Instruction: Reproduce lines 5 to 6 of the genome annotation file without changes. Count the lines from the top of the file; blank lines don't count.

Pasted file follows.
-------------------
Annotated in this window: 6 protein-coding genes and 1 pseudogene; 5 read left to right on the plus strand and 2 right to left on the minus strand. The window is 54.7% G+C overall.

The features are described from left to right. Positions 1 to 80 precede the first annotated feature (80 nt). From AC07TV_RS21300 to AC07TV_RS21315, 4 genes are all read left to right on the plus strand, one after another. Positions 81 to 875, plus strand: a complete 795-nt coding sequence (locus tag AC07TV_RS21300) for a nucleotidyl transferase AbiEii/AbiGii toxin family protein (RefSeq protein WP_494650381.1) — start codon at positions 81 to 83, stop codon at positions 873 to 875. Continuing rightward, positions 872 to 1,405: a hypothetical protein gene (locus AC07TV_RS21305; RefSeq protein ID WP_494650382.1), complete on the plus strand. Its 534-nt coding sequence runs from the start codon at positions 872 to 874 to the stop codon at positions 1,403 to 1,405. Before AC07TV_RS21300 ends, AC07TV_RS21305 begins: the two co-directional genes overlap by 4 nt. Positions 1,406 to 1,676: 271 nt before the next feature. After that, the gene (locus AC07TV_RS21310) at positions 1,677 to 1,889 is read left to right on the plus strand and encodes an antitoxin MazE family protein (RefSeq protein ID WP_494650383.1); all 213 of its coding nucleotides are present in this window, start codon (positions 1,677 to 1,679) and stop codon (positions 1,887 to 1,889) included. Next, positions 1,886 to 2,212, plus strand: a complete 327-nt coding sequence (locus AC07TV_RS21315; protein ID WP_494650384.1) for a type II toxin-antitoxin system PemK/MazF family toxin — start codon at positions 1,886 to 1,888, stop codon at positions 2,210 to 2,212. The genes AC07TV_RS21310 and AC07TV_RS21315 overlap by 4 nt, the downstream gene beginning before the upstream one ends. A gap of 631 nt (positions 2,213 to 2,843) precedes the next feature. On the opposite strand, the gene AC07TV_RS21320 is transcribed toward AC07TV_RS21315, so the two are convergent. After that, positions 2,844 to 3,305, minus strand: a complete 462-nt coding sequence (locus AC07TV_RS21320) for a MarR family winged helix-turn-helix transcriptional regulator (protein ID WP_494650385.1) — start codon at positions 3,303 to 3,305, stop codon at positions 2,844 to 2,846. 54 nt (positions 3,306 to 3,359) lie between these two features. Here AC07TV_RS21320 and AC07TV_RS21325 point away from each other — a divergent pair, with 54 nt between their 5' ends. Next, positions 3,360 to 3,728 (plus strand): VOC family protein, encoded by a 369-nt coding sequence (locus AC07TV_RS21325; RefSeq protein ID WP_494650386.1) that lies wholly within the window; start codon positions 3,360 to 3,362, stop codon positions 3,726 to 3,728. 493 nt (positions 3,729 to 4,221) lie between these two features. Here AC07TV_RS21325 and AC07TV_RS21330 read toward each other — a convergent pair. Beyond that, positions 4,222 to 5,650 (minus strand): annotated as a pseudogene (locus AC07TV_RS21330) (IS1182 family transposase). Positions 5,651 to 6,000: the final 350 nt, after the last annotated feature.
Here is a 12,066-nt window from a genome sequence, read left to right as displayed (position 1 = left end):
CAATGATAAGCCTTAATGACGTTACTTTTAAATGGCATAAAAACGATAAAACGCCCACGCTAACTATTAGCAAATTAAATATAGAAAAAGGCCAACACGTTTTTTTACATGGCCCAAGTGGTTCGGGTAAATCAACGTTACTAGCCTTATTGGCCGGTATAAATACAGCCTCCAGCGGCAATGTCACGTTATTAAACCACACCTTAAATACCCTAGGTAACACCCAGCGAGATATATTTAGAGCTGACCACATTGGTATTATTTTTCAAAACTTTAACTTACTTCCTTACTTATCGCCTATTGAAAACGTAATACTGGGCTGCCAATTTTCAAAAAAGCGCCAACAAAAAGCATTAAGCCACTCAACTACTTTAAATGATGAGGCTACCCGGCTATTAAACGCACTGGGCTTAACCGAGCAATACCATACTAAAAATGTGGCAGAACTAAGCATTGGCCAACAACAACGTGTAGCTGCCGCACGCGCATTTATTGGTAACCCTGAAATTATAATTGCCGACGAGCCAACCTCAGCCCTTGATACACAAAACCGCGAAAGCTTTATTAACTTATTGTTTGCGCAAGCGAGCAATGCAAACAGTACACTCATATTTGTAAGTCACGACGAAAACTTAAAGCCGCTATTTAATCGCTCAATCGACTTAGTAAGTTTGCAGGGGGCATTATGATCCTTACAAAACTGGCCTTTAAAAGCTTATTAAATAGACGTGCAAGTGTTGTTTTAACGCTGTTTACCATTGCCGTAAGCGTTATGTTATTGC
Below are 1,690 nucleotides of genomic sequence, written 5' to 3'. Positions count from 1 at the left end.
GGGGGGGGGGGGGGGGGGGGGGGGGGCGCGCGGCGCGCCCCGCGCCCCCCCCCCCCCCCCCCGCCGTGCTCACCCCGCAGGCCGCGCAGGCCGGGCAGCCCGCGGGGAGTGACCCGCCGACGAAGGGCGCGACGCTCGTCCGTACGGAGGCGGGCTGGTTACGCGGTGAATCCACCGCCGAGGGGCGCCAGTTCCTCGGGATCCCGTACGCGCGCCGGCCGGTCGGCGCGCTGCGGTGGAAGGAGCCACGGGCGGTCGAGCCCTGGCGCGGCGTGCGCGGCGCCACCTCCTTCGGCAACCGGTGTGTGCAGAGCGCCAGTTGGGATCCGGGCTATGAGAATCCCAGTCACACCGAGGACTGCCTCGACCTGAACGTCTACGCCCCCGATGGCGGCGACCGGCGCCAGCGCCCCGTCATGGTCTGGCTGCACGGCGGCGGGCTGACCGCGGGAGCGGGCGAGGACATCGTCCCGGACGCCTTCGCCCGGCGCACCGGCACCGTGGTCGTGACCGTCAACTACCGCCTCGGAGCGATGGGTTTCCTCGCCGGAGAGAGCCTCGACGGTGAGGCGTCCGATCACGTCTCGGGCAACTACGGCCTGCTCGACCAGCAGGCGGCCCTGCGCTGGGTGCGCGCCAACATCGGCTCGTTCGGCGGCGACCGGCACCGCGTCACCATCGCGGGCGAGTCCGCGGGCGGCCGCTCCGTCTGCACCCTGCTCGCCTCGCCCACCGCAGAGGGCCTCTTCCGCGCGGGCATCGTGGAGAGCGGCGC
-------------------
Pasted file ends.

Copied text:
Below are 1,690 nucleotides of genomic sequence, written 5' to 3'. Positions count from 1 at the left end.
GGGGGGGGGGGGGGGGGGGGGGGGGGCGCGCGGCGCGCCCCGCGCCCCCCCCCCCCCCCCCCGCCGTGCTCACCCCGCAGGCCGCGCAGGCCGGGCAGCCCGCGGGGAGTGACCCGCCGACGAAGGGCGCGACGCTCGTCCGTACGGAGGCGGGCTGGTTACGCGGTGAATCCACCGCCGAGGGGCGCCAGTTCCTCGGGATCCCGTACGCGCGCCGGCCGGTCGGCGCGCTGCGGTGGAAGGAGCCACGGGCGGTCGAGCCCTGGCGCGGCGTGCGCGGCGCCACCTCCTTCGGCAACCGGTGTGTGCAGAGCGCCAGTTGGGATCCGGGCTATGAGAATCCCAGTCACACCGAGGACTGCCTCGACCTGAACGTCTACGCCCCCGATGGCGGCGACCGGCGCCAGCGCCCCGTCATGGTCTGGCTGCACGGCGGCGGGCTGACCGCGGGAGCGGGCGAGGACATCGTCCCGGACGCCTTCGCCCGGCGCACCGGCACCGTGGTCGTGACCGTCAACTACCGCCTCGGAGCGATGGGTTTCCTCGCCGGAGAGAGCCTCGACGGTGAGGCGTCCGATCACGTCTCGGGCAACTACGGCCTGCTCGACCAGCAGGCGGCCCTGCGCTGGGTGCGCGCCAACATCGGCTCGTTCGGCGGCGACCGGCACCGCGTCACCATCGCGGGCGAGTCCGCGGGCGGCCGCTCCGTCTGCACCCTGCTCGCCTCGCCCACCGCAGAGGGCCTCTTCCGCGCGGGCATCGTGGAGAGCGGCGC